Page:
The cessation of inhibitory ketone bodies on EECs could contribute to an increased gut peptide responsiveness after RYGB surgery. In cell culture on primary EECs, the ketone body βHB inhibited glucose-stimulated GLP-1 release by ∼40% compared with baseline. This inhibition was mediated by a Gαi coupled receptor as it was completely reversed by the Gαi coupled receptor-inhibitor PTX. The Gαi coupled ketone body/fatty acid receptor FFAR3/GPR41 is expressed in the small intestinal epithelium, where it is highly enriched in EECs.14 15 It has earlier been demonstrated to be involved in the regulation of energy homeostasis, via for example, PYY and GLP-1.24 Our data suggest a new mechanism, as the Gαi coupled receptor-inhibitor PTX blocked the suppressive effect of both βHB and somatostatin on GLP-1 release from EECs. However, we could not definitely conclude whether the βHB induced inhibition of GLP-1 secretion is mediated by FFAR3, or an alternative Gαi coupled receptor such as GPR109a, in the EECs. GPR109a is however expressed at a much lower level in EECs.15

In summary, we suggest a surgical physiological reconstruction of the alimentary limb by inducing substrate deficiency for ketogenesis. This could contribute to the explanation of the very rapid improvement of incretin hormone secretion observed after RYGB, as we have recently shown is evident already 2 days after surgery.3 These findings are consistent with the proposed ‘anti-incretin’ and ‘foregut exclusion’ hypotheses that could explain the effects of RYGB surgery on improved satiety and glucose homeostasis.10 This may open up a new avenue for the development of anti-obesity and anti-diabetic drugs, targeting mHMGCS and intestinal mucosal ketone production, in order to increase EEC responsiveness and gut peptide release on nutrient stimulation.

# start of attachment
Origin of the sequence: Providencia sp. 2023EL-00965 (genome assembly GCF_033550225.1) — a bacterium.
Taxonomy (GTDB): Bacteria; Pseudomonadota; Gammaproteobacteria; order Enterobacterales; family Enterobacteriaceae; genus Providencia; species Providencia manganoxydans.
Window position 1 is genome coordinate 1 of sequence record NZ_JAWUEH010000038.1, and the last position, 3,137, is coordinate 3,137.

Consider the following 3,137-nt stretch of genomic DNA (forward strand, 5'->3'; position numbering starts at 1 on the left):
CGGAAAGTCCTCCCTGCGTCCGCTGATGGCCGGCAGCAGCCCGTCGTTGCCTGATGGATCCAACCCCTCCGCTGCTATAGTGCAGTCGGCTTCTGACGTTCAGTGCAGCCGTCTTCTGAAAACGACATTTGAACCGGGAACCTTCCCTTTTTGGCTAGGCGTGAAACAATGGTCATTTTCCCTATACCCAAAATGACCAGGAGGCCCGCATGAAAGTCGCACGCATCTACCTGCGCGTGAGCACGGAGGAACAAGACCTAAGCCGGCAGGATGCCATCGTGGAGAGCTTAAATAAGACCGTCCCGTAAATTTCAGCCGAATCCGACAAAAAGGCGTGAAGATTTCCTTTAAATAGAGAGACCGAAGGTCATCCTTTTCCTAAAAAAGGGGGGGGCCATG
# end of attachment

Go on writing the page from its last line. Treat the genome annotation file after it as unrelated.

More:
The authors would like to thank Professor Claes Ohlsson and Kristina Wallenius for critical reading of the manuscript. The proteomics analysis was performed at the Proteomics Core Facility, Sahlgrenska Academy, University of Gothenburg. Animal experiments in Gothenburg were performed in collaboration with and at the Centre for Physiology and Bio-Imaging (CPI), Sahlgrenska Academy, University of Gothenburg. tGLP1 immunoassays were performed at the Addenbrooke’s Hospital Core Biochemical Assay Laboratory.



  • Contributors Study concept and design: VW, LF, ES, AC, EElias. Acquisition of data: VW, EElias, BH, AC, PL, FR, FMG. Analysis and interpretation of data: VW, EElias, EElebring, BH, PL, FR, CLR, ND, FMG, LF. Drafting of the manuscript: VW, EElebring, LF. Critical revision of the manuscript: AC, EElias, PL, FR, CLR, ND, FMG. Statistical analysis: VW, EElias, EElebring, BH, PL, FR, FMG.